Doctors figure out what's causing mysterious polio-like illness in kids
A team of researchers from Colorado has determined that the mysterious polio-like illness paralyzing kids is being caused by enterovirus D68.
AURORA, COLORADO — Doctors have long been stumped by polio-like illness that's been causing paralysis in kids, but now that mystery may have finally been solved.
According to the Centers for Disease Control and Prevention, acute flaccid myelitis or AFM is a rare condition that causes inflammation in the spinal cord. Symptoms include facial and eyelid drooping, difficulty swallowing, muscle weakness, and paralysis.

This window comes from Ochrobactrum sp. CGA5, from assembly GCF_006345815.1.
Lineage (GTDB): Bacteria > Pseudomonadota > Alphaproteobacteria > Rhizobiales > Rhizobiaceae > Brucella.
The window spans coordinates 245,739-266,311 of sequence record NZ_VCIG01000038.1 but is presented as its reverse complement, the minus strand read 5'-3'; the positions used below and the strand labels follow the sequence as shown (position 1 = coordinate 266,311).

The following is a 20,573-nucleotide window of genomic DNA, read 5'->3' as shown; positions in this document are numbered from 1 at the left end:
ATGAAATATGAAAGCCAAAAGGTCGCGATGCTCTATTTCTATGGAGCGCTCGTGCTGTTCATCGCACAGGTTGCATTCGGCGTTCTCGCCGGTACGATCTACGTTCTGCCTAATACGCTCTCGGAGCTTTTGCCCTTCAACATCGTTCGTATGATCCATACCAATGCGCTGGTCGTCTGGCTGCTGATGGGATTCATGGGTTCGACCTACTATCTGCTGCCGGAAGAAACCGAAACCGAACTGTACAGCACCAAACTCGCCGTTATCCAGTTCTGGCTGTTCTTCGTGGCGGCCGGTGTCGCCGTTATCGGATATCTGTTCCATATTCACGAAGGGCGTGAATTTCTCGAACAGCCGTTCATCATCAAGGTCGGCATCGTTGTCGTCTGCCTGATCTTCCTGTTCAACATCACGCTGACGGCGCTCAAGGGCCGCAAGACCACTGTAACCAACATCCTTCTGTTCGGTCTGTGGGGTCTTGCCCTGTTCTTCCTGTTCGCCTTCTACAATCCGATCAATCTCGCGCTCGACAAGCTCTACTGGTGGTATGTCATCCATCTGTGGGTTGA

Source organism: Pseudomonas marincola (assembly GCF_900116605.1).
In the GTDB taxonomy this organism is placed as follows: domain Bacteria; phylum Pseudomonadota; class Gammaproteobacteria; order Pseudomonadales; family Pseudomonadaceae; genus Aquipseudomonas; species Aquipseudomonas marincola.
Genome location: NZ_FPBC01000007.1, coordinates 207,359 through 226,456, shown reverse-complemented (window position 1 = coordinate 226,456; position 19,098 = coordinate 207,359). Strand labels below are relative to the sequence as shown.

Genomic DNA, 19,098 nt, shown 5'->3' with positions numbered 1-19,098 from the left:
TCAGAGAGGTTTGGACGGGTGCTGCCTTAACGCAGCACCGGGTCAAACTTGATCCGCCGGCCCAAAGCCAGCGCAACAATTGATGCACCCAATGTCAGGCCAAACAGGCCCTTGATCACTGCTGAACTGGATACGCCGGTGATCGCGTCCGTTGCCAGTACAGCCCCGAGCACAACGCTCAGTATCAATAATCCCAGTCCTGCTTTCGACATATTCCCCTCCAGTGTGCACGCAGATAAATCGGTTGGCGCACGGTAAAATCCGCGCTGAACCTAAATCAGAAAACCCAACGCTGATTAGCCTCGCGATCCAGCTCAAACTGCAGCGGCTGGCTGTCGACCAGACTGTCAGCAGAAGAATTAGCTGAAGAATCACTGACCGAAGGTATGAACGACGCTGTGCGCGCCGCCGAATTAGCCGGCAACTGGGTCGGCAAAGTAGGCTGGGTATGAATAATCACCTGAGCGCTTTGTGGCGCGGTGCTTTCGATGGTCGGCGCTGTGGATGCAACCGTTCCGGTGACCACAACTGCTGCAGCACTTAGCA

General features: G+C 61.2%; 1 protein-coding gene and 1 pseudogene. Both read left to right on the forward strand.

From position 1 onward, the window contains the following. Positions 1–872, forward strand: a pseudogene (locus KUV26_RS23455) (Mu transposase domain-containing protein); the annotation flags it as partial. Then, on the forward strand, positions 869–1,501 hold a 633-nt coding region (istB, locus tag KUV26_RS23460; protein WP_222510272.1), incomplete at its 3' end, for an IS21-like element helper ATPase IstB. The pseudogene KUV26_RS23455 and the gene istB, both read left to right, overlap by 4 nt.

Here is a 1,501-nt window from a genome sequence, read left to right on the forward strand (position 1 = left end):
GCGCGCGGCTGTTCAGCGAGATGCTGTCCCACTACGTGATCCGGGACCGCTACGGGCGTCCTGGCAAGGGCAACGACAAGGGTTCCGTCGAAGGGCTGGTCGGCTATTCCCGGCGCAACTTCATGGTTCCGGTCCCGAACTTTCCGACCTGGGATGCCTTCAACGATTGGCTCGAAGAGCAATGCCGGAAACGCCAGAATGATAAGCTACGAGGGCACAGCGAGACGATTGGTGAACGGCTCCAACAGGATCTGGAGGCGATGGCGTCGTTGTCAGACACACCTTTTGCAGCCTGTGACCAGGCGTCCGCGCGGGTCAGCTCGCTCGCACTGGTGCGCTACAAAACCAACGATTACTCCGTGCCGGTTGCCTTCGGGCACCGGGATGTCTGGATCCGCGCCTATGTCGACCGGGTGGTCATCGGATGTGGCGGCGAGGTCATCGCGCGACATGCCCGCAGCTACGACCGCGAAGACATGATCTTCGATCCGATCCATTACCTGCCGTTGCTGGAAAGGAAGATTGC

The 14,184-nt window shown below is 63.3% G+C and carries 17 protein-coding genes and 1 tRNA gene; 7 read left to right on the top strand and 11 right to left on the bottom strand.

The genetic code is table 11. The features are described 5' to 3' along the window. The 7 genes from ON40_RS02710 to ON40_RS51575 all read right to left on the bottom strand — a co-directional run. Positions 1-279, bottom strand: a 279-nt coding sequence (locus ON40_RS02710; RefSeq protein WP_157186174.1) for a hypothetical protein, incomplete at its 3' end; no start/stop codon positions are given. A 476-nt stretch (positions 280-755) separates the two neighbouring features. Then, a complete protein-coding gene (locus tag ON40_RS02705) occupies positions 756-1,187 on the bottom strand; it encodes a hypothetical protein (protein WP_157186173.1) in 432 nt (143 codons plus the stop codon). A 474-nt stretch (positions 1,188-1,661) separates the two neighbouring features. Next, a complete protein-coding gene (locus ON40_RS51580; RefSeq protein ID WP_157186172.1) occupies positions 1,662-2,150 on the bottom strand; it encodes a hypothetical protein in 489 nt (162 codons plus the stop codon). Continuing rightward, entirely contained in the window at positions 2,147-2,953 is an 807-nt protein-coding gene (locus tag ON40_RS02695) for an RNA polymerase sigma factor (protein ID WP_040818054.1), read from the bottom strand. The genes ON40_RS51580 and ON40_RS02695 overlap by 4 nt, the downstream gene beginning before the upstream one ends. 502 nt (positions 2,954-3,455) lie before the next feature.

The U.S. had an outbreak of the disease in 2014, with 120 confirmed cases, and then again in 2016, with 149 people infected.
Though tests of their spinal fluid yielded nothing, patients with AFM tested positive for a respiratory virus known as enterovirus D68, reports KUNC.
Repeated experiments on infected mice showed that EV-D68 killed nerve cells in the spinal cord, which resulted in partial paralysis.
While the findings are significant and could help doctors figure out how to control the disease, many unanswered questions remain.
Direct evidence from infected human tissue is needed to officially confirm the link between the disease and the virus. Until such time, health officials are hoping there won't be another resurgence of the crippling illness.
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